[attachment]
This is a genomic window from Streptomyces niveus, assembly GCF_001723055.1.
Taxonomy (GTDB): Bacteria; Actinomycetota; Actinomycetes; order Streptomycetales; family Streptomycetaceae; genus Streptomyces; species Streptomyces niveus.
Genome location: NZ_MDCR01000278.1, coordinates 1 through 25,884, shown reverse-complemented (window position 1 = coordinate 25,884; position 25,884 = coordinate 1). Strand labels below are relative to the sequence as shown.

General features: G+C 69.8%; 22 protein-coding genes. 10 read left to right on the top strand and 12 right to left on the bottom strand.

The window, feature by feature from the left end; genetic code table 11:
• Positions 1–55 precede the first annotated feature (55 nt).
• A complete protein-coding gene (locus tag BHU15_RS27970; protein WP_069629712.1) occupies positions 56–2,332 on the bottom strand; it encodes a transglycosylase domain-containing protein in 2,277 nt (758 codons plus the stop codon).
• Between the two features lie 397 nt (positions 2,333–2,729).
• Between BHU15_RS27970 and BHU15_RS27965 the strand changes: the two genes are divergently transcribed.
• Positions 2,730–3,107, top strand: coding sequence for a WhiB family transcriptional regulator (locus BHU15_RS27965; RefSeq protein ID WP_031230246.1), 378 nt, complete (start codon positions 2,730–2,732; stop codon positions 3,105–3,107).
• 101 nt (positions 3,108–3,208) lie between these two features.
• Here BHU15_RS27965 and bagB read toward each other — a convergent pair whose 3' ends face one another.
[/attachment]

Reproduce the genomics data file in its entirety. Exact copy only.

This is a genomic window from Streptomyces niveus, assembly GCF_001723055.1.
Taxonomy (GTDB): Bacteria; Actinomycetota; Actinomycetes; order Streptomycetales; family Streptomycetaceae; genus Streptomyces; species Streptomyces niveus.
Genome location: NZ_MDCR01000278.1, coordinates 1 through 25,884, shown reverse-complemented (window position 1 = coordinate 25,884; position 25,884 = coordinate 1). Strand labels below are relative to the sequence as shown.

General features: G+C 69.8%; 22 protein-coding genes. 10 read left to right on the top strand and 12 right to left on the bottom strand.

The window, feature by feature from the left end; genetic code table 11:
• Positions 1–55 precede the first annotated feature (55 nt).
• A complete protein-coding gene (locus tag BHU15_RS27970; protein WP_069629712.1) occupies positions 56–2,332 on the bottom strand; it encodes a transglycosylase domain-containing protein in 2,277 nt (758 codons plus the stop codon).
• Between the two features lie 397 nt (positions 2,333–2,729).
• Between BHU15_RS27970 and BHU15_RS27965 the strand changes: the two genes are divergently transcribed.
• Positions 2,730–3,107, top strand: coding sequence for a WhiB family transcriptional regulator (locus BHU15_RS27965; RefSeq protein ID WP_031230246.1), 378 nt, complete (start codon positions 2,730–2,732; stop codon positions 3,105–3,107).
• 101 nt (positions 3,108–3,208) lie between these two features.
• Here BHU15_RS27965 and bagB read toward each other — a convergent pair whose 3' ends face one another.